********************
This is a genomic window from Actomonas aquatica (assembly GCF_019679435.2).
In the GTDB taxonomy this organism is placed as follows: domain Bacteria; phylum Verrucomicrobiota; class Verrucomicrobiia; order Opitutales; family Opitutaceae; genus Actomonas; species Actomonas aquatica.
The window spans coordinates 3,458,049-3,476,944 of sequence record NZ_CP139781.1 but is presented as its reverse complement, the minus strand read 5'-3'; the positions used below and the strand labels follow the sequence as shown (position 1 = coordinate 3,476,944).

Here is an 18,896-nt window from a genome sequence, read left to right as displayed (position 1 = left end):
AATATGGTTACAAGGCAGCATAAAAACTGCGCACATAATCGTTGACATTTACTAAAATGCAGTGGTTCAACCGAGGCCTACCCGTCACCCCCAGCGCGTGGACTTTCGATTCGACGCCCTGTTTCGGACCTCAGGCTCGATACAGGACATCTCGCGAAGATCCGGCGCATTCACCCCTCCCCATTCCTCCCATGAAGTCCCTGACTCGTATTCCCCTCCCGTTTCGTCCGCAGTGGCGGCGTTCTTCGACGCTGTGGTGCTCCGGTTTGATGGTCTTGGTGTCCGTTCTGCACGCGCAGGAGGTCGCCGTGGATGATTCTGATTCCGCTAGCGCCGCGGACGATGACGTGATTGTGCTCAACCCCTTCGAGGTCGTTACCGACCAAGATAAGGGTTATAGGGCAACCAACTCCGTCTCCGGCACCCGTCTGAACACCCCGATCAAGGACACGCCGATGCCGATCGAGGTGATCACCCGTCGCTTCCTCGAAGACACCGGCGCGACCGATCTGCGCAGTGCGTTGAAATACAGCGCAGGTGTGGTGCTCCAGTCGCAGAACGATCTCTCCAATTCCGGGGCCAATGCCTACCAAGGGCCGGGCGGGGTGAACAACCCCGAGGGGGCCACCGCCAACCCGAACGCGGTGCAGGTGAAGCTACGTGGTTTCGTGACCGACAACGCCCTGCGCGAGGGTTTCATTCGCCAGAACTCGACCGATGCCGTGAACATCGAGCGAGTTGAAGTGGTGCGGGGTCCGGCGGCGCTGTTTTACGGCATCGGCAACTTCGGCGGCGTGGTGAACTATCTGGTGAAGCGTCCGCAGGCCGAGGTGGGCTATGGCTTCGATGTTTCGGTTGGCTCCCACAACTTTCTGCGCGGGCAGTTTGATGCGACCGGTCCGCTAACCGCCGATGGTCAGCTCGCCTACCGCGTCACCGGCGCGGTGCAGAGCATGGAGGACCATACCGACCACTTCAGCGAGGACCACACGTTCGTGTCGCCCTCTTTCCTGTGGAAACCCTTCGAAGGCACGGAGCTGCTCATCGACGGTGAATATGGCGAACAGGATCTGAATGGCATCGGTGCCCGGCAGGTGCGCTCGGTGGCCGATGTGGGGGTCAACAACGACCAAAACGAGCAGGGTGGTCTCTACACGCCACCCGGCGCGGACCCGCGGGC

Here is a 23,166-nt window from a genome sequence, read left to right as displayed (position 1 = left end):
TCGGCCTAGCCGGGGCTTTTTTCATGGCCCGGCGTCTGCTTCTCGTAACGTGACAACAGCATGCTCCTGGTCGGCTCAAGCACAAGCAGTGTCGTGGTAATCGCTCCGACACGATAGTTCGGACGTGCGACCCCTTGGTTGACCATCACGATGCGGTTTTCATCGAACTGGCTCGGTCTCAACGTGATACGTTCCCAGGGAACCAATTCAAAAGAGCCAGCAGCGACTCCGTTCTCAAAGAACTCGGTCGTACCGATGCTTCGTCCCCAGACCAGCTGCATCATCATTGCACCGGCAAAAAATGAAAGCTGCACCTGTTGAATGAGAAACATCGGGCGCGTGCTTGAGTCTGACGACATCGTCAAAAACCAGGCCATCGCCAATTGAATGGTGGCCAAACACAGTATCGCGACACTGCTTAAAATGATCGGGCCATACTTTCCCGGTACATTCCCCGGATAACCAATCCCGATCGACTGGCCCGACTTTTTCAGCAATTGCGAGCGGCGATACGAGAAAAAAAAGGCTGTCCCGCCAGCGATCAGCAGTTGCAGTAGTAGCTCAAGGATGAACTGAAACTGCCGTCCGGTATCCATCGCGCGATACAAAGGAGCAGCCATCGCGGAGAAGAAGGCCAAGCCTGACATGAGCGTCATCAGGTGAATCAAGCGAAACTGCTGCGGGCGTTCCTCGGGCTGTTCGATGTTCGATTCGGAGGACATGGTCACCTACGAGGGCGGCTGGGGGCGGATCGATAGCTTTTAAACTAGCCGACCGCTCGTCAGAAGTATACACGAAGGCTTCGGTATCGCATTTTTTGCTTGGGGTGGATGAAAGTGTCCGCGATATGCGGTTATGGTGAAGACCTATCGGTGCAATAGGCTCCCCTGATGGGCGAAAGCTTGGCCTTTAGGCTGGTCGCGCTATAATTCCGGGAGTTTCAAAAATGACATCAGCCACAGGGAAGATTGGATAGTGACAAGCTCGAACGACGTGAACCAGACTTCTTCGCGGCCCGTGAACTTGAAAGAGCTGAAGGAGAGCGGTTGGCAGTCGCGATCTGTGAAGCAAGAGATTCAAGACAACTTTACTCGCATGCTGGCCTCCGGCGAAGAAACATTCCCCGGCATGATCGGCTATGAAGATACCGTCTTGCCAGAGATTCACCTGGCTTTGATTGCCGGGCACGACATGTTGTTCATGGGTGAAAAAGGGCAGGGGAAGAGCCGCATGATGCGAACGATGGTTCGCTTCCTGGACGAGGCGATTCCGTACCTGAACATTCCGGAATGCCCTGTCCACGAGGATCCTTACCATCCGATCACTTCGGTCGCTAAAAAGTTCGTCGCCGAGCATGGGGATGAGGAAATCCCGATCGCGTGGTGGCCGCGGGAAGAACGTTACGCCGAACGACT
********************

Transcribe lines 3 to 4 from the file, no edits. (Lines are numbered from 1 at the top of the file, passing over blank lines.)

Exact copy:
The window spans coordinates 3,458,049-3,476,944 of sequence record NZ_CP139781.1 but is presented as its reverse complement, the minus strand read 5'-3'; the positions used below and the strand labels follow the sequence as shown (position 1 = coordinate 3,476,944).

Here is an 18,896-nt window from a genome sequence, read left to right as displayed (position 1 = left end):